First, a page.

This is a guest post by our publishing partner, Science Buddies, a website which offers hands-on science resources for home and school.
What can kids learn by dropping bouncy balls into a container filled with flour? This simple activity brings the formation of craters to life for kids. As they try balls of different sizes, they see science in action and add to the information they know about the world around them.
Our mission at Science Buddies is to make hands-on science and engineering learning available to all children. Exploring science, technology, engineering, and math (STEM) doesn’t always mean going to a lab or doing a school assignment. Some of the most meaningful STEM learning happens in more informal settings and when kids are learning by doing for the fun of it. Doing science at home is a great way to focus on the fun of learning and discovery, and our series of books with Lerner Publishing Group helps us reach even more kids so that they have the opportunity to try hands-on STEM with activities that are fun and easy to do at home.
The activities in our books make it possible for kids to jump in and explore on their own or with their families, and the short science explanations help bridge the gap between what kids observe when doing an activity and why that is happening. Books in the 30-Minute Makers series, along with Hack Your Backyard and Hack Your Kitchen, contain science and engineering activities on engaging themes that reinforce for kids that science is fun and help them discover activities that match their unique interests. Our newest title, Hack Your Kitchen, contains a fun mix of kitchen chemistry, like making edible paper, and innovative hands-on physics and engineering activities, like creating a really, really long drinking straw or baking ice cream. All of the projects work with materials families might already have on hand or can easily add to a grocery list.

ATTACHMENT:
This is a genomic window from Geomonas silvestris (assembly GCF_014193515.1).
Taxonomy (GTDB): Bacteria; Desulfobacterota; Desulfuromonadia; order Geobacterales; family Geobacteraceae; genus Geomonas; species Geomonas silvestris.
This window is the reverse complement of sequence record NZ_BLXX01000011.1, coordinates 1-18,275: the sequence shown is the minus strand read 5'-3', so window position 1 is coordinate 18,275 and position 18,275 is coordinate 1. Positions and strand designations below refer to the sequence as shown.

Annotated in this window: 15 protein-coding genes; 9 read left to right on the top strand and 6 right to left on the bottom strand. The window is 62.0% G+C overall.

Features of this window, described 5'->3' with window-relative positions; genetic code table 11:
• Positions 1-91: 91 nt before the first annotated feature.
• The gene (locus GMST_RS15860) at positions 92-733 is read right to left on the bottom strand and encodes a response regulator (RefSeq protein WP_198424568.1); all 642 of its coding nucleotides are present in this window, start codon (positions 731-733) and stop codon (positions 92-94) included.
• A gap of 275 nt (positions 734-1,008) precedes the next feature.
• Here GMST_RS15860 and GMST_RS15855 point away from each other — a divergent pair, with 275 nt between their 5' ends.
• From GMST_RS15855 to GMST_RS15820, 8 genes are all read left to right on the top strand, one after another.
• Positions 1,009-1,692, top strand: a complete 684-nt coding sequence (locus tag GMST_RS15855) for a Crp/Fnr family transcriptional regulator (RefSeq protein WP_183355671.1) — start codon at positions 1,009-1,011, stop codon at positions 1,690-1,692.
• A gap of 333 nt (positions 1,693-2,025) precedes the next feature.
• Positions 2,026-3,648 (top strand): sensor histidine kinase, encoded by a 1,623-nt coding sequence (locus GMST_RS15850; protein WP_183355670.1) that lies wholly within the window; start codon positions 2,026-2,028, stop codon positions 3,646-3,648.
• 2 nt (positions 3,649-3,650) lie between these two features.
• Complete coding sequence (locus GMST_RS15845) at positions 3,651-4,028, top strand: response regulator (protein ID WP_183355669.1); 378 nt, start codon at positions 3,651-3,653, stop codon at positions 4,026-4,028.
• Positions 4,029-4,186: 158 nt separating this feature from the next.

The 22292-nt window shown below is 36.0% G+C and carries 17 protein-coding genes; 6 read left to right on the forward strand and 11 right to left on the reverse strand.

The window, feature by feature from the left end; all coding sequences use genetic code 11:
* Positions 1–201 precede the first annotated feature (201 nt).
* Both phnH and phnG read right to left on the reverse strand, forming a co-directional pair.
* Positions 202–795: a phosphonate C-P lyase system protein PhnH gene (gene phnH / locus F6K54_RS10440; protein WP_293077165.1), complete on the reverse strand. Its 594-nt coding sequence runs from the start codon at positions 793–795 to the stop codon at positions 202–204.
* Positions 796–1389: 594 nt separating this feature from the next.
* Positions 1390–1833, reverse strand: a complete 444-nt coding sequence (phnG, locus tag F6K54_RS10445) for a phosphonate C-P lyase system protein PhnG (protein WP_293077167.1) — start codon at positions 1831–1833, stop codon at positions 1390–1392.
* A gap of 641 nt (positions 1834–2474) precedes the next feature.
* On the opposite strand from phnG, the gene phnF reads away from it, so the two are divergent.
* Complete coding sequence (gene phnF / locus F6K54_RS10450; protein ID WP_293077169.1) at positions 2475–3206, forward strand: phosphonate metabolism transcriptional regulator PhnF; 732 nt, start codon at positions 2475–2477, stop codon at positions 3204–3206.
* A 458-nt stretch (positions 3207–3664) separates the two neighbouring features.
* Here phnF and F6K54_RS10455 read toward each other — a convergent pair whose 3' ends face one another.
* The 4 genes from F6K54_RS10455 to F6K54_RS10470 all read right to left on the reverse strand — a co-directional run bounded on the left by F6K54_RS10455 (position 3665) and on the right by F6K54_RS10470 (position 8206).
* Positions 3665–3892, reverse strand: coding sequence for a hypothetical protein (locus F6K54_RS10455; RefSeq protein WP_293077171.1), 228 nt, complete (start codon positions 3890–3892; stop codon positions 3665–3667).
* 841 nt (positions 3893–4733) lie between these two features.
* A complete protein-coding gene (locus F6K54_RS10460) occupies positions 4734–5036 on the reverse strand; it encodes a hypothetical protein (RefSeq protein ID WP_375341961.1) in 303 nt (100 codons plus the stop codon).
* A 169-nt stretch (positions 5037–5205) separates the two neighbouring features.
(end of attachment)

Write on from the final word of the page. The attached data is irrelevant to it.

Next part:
After doing activities in a collection like Hack Your Kitchen, we hope kids are excited about science and engineering, more aware of the ways in which science and engineering are all around us, including in the kitchen, and empowered about their own ability to do science.
Every kid deserves the opportunity to discover the scientist within. Hands-on activities make that process accessible and lots of fun.
Active Nonfiction is a category of Melissa Stewart’s Five Kinds of Nonfiction. This post is part of a weekly series of guest articles by nonfiction authors about their craft, their process, and their amazing books. Stay tuned each week to learn more by visiting the 5 Kinds of Nonfiction page for poster and flyer downloads, curated booklists and more. You can also follow the Lerner Blog’s 5 Kinds of Nonfiction series, or the hashtag #5KNF on Facebook, Twitter, Instagram, and LinkedIn.